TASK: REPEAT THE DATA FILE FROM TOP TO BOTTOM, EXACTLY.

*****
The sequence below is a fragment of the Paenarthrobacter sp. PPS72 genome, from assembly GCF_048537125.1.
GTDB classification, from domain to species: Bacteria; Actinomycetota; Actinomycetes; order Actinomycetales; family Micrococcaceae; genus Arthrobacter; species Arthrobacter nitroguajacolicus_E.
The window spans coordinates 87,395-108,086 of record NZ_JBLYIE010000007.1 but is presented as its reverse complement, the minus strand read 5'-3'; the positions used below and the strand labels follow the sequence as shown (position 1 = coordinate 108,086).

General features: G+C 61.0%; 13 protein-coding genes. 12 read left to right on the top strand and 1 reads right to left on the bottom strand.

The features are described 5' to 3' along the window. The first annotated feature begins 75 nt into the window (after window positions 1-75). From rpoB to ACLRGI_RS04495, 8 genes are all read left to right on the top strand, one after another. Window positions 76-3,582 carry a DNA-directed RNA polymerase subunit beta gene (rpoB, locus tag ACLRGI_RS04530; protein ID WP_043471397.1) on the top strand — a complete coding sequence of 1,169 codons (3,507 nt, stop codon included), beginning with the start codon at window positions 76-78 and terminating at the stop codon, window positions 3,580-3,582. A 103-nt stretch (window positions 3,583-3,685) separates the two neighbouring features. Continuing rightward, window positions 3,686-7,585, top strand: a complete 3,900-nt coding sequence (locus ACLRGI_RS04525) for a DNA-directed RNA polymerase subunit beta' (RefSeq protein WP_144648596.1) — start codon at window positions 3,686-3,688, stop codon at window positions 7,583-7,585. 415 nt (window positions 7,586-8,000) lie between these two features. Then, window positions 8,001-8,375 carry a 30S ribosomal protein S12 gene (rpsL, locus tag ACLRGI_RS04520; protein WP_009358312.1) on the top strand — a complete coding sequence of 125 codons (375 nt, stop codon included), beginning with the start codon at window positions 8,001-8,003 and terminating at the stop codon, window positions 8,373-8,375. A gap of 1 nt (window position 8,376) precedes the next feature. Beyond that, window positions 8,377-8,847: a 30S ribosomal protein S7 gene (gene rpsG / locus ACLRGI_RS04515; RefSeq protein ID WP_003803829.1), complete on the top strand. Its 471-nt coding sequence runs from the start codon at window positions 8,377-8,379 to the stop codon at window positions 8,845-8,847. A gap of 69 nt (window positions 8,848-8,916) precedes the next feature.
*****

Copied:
The sequence below is a fragment of the Paenarthrobacter sp. PPS72 genome, from assembly GCF_048537125.1.
GTDB classification, from domain to species: Bacteria; Actinomycetota; Actinomycetes; order Actinomycetales; family Micrococcaceae; genus Arthrobacter; species Arthrobacter nitroguajacolicus_E.
The window spans coordinates 87,395-108,086 of record NZ_JBLYIE010000007.1 but is presented as its reverse complement, the minus strand read 5'-3'; the positions used below and the strand labels follow the sequence as shown (position 1 = coordinate 108,086).

General features: G+C 61.0%; 13 protein-coding genes. 12 read left to right on the top strand and 1 reads right to left on the bottom strand.

The features are described 5' to 3' along the window. The first annotated feature begins 75 nt into the window (after window positions 1-75). From rpoB to ACLRGI_RS04495, 8 genes are all read left to right on the top strand, one after another. Window positions 76-3,582 carry a DNA-directed RNA polymerase subunit beta gene (rpoB, locus tag ACLRGI_RS04530; protein ID WP_043471397.1) on the top strand — a complete coding sequence of 1,169 codons (3,507 nt, stop codon included), beginning with the start codon at window positions 76-78 and terminating at the stop codon, window positions 3,580-3,582. A 103-nt stretch (window positions 3,583-3,685) separates the two neighbouring features. Continuing rightward, window positions 3,686-7,585, top strand: a complete 3,900-nt coding sequence (locus ACLRGI_RS04525) for a DNA-directed RNA polymerase subunit beta' (RefSeq protein WP_144648596.1) — start codon at window positions 3,686-3,688, stop codon at window positions 7,583-7,585. 415 nt (window positions 7,586-8,000) lie between these two features. Then, window positions 8,001-8,375 carry a 30S ribosomal protein S12 gene (rpsL, locus tag ACLRGI_RS04520; protein WP_009358312.1) on the top strand — a complete coding sequence of 125 codons (375 nt, stop codon included), beginning with the start codon at window positions 8,001-8,003 and terminating at the stop codon, window positions 8,373-8,375. A gap of 1 nt (window position 8,376) precedes the next feature. Beyond that, window positions 8,377-8,847: a 30S ribosomal protein S7 gene (gene rpsG / locus ACLRGI_RS04515; RefSeq protein ID WP_003803829.1), complete on the top strand. Its 471-nt coding sequence runs from the start codon at window positions 8,377-8,379 to the stop codon at window positions 8,845-8,847. A gap of 69 nt (window positions 8,848-8,916) precedes the next feature.